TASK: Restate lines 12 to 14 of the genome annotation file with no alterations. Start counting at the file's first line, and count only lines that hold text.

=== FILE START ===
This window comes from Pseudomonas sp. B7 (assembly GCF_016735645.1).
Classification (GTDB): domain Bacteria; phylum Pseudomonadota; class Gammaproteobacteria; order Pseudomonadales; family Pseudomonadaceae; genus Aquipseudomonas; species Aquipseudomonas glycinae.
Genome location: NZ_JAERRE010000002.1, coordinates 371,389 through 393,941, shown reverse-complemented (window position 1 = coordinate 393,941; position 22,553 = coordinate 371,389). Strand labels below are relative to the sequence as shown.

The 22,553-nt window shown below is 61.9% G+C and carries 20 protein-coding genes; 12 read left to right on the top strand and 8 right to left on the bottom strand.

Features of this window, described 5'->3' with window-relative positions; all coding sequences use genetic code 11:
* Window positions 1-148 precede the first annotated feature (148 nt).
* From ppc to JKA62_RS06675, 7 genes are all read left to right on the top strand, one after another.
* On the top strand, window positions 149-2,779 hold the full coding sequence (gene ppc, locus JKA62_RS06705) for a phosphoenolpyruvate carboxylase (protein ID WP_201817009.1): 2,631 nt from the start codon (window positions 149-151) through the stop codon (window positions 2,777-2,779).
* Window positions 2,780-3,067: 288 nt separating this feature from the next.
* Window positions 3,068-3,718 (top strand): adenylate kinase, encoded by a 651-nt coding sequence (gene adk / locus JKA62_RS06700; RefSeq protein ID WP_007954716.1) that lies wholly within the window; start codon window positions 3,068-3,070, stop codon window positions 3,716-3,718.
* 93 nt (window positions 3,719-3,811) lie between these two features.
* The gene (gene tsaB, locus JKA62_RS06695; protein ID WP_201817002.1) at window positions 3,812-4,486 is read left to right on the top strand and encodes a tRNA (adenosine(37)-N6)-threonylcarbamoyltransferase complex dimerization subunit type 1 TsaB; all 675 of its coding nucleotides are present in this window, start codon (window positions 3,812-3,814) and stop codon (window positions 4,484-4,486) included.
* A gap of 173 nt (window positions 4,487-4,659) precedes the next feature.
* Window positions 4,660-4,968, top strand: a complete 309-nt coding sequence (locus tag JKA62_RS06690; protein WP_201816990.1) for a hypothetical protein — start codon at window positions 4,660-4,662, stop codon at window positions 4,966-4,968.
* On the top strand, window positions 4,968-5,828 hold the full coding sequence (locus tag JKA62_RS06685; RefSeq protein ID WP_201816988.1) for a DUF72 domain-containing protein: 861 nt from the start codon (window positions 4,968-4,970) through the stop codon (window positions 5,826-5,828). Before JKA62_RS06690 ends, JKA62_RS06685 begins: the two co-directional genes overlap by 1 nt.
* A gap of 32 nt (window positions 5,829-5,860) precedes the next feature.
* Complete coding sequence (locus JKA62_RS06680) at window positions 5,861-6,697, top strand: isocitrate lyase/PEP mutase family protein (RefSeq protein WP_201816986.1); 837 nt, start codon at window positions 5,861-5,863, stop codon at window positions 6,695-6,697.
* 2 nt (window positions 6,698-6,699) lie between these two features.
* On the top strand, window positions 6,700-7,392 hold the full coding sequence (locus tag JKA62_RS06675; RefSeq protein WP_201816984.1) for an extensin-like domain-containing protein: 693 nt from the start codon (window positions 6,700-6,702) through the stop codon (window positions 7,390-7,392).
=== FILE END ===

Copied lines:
* The gene (gene tsaB, locus JKA62_RS06695; protein ID WP_201817002.1) at window positions 3,812-4,486 is read left to right on the top strand and encodes a tRNA (adenosine(37)-N6)-threonylcarbamoyltransferase complex dimerization subunit type 1 TsaB; all 675 of its coding nucleotides are present in this window, start codon (window positions 3,812-3,814) and stop codon (window positions 4,484-4,486) included.
* A gap of 173 nt (window positions 4,487-4,659) precedes the next feature.
* Window positions 4,660-4,968, top strand: a complete 309-nt coding sequence (locus tag JKA62_RS06690; protein WP_201816990.1) for a hypothetical protein — start codon at window positions 4,660-4,662, stop codon at window positions 4,966-4,968.